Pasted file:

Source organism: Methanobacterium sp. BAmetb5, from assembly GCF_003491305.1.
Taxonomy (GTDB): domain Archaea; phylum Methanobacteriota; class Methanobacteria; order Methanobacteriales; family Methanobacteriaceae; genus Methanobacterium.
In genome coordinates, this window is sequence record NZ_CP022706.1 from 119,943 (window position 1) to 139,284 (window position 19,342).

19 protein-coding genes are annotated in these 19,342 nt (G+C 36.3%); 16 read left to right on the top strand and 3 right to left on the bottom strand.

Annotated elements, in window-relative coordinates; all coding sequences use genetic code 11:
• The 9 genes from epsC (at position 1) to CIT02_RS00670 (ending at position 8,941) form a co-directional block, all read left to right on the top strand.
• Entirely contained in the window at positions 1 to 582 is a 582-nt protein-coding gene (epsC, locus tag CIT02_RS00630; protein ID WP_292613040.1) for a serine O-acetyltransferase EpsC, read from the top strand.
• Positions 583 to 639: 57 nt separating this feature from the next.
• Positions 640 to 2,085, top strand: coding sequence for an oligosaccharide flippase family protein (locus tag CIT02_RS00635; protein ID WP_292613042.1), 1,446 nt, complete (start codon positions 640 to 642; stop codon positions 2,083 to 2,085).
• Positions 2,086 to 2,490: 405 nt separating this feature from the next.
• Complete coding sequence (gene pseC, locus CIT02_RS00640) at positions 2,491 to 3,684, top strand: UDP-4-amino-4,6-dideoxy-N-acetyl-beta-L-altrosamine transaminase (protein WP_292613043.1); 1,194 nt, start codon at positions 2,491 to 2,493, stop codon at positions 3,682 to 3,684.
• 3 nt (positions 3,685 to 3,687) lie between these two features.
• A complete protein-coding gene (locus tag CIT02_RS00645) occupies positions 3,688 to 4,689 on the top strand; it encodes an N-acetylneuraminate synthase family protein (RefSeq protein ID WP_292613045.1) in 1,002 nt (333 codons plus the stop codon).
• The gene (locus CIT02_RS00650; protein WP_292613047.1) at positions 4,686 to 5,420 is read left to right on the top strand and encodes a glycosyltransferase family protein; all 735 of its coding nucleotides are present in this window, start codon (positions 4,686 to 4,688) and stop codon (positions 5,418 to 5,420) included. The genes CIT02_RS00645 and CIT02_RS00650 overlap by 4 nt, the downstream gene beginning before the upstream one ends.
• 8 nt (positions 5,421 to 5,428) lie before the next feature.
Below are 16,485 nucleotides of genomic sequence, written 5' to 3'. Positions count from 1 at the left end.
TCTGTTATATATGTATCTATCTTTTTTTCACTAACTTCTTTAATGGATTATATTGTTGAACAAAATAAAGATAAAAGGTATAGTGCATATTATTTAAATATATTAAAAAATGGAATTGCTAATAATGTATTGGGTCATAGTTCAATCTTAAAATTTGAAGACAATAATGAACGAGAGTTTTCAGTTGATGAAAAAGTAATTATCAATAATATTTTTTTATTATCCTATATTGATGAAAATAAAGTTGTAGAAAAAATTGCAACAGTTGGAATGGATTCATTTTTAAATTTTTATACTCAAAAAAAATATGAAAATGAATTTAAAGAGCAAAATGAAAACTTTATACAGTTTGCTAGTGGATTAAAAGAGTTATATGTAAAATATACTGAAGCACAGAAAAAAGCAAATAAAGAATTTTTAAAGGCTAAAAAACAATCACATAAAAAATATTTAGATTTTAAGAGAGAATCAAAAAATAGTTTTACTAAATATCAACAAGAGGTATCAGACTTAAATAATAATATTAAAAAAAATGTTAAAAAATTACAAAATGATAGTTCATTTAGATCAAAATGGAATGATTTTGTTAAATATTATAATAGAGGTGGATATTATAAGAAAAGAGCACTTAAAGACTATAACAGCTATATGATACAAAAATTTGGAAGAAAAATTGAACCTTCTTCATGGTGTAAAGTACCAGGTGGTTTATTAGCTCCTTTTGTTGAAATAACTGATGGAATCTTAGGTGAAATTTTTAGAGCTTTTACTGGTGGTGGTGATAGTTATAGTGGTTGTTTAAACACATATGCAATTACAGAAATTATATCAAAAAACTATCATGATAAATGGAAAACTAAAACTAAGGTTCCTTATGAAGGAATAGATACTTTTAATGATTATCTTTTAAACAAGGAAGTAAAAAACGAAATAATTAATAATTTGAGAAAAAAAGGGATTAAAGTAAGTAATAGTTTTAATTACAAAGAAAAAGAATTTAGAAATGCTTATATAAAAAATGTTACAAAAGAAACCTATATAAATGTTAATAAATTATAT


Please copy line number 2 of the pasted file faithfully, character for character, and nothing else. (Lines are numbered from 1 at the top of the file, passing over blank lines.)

Taxonomy (GTDB): domain Archaea; phylum Methanobacteriota; class Methanobacteria; order Methanobacteriales; family Methanobacteriaceae; genus Methanobacterium.